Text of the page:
What is the efficacy of D-dimer testing in the workup of deep venous thrombosis (DVT)?

Updated: Jun 05, 2019
  • Author: Kaushal (Kevin) Patel, MD; Chief Editor: Barry E Brenner, MD, PhD, FACEP  more...
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Current evidence strongly supports the use of a D-dimer assay in the setting of suspected DVT. Most studies have confirmed the clinical utility of D-dimer testing, and most clinical algorithms incorporate its use. The D-dimer assay has a high sensitivity (up to 97%); however, it has a relatively poor specificity (as low as 35%) [105] and therefore should only be used to rule out DVT, not to confirm the diagnosis of DVT.

A negative D-dimer assay result rules out DVT in patients with low-to-moderate risk (Wells DVT score <2). (See Risk Stratification.) A negative result also obviates surveillance and serial testing in patients with moderate-to-high risk and negative ultrasonographic findings. All patients with a positive D-dimer assay result and all patients with a moderate-to-high risk of DVT (Wells DVT score >2) require a diagnostic study (duplex ultrasonography).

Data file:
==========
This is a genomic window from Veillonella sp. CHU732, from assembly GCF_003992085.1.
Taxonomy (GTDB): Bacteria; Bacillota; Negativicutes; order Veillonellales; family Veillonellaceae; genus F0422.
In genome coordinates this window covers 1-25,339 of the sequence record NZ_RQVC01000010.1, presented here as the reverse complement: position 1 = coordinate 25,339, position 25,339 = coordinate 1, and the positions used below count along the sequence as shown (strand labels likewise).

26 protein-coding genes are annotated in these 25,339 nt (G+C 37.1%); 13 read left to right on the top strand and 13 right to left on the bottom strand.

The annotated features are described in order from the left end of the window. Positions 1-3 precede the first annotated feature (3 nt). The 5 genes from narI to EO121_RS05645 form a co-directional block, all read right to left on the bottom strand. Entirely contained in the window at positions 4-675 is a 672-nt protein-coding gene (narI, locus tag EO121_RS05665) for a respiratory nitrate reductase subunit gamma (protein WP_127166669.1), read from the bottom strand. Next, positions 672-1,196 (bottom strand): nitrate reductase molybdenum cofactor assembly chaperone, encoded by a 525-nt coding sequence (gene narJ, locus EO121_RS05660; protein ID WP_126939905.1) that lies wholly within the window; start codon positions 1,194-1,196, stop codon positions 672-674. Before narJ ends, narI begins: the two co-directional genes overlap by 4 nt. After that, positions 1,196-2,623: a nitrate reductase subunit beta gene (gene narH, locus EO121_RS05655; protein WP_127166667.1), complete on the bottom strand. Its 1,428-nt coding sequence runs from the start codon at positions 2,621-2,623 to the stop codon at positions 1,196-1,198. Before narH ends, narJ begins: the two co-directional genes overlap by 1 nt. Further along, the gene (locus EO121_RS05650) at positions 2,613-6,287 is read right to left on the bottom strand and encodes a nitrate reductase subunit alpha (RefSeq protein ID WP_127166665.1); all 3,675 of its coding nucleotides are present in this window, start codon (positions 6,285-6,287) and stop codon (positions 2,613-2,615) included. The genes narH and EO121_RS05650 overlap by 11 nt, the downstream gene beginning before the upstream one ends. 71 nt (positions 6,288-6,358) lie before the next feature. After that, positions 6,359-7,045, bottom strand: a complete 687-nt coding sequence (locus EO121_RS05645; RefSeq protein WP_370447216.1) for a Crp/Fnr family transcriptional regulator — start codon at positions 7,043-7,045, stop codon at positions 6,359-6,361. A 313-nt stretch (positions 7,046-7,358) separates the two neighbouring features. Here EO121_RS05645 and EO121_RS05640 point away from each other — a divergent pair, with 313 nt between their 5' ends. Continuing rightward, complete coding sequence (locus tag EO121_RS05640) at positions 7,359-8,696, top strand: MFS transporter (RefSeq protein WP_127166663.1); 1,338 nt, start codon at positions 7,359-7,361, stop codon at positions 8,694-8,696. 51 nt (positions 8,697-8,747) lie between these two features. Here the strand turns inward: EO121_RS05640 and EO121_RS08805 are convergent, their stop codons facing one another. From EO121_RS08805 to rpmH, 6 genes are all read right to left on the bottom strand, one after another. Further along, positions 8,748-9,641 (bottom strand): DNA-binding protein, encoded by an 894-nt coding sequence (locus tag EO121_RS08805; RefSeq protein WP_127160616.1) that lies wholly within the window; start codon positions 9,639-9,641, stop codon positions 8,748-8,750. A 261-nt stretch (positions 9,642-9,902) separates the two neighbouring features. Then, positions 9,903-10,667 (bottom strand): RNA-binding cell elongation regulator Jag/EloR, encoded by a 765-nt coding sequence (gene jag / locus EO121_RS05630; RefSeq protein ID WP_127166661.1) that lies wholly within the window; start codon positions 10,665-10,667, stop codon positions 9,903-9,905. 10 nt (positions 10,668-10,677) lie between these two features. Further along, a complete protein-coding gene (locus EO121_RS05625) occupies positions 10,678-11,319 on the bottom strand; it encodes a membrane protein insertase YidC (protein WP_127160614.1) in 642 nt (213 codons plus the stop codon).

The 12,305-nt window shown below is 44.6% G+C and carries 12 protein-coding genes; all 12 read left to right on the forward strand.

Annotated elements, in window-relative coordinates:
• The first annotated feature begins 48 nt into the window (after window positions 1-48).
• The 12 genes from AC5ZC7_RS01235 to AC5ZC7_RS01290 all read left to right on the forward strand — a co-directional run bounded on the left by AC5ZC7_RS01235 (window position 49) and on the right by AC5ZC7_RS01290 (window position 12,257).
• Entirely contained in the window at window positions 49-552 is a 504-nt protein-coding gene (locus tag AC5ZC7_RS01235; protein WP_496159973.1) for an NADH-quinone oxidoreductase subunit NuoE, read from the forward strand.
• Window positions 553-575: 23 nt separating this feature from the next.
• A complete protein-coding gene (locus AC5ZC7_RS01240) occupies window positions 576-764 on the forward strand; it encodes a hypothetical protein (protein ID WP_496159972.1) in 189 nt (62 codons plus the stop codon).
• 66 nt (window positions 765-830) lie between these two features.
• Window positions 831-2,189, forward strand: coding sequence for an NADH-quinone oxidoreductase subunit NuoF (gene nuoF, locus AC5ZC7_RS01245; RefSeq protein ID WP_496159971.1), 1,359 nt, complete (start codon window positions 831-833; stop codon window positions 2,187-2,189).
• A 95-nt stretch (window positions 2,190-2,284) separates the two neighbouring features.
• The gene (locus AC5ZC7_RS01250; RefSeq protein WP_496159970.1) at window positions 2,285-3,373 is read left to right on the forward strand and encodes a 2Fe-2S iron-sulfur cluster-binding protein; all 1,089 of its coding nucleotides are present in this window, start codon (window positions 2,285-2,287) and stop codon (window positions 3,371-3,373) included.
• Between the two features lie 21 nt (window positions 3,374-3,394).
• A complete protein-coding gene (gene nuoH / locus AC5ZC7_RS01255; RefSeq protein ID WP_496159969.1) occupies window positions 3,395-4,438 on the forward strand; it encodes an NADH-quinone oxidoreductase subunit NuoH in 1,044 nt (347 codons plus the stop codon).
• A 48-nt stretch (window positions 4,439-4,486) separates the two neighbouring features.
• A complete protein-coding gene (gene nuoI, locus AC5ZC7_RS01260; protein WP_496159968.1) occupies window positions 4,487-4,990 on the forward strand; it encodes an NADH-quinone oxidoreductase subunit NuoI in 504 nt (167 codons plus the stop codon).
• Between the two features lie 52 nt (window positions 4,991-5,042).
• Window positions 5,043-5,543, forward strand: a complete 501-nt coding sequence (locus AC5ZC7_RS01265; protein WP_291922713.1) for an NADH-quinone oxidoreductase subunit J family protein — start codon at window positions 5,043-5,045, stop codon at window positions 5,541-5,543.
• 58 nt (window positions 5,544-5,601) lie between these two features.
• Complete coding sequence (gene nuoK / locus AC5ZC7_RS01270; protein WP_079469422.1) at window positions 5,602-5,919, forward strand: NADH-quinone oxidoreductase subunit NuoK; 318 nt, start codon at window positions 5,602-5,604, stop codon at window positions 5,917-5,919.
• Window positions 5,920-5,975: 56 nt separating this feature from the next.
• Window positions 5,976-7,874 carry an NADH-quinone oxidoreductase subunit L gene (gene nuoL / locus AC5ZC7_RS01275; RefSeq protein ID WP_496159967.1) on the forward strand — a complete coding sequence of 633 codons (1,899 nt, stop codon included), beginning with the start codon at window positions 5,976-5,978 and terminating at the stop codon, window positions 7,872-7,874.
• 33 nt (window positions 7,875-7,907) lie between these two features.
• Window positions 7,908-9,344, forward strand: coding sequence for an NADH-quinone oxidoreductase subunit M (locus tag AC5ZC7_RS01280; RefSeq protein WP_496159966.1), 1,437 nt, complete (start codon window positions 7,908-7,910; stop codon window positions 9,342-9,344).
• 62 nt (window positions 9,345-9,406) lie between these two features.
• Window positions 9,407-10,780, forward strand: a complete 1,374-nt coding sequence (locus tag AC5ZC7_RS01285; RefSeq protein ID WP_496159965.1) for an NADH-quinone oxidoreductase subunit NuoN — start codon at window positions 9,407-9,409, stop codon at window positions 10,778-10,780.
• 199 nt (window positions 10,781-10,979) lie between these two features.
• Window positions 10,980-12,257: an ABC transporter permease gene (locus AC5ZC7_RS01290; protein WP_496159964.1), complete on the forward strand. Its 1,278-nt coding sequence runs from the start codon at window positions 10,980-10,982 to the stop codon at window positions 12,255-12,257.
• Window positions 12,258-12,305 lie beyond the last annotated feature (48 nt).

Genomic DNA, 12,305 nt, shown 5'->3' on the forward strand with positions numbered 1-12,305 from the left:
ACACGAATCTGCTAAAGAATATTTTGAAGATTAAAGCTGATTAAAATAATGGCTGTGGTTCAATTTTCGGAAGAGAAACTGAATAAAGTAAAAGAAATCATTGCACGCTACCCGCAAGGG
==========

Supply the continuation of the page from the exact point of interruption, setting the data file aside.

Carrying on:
Studies indicate that the D-dimer test can be used as a rapid screening measure in cases where leg swelling exists in the face of equivocal or negative clinical or radiologic findings. Forty percent of patients with a negative clinical examination and negative D-dimer test require no further clinical evaluation. Similarly, subjects with an elevated D-dimer test at 1 month following anticoagulant cessation have a significantly higher risk of recurrent venous thromboembolism (VTE). [106]

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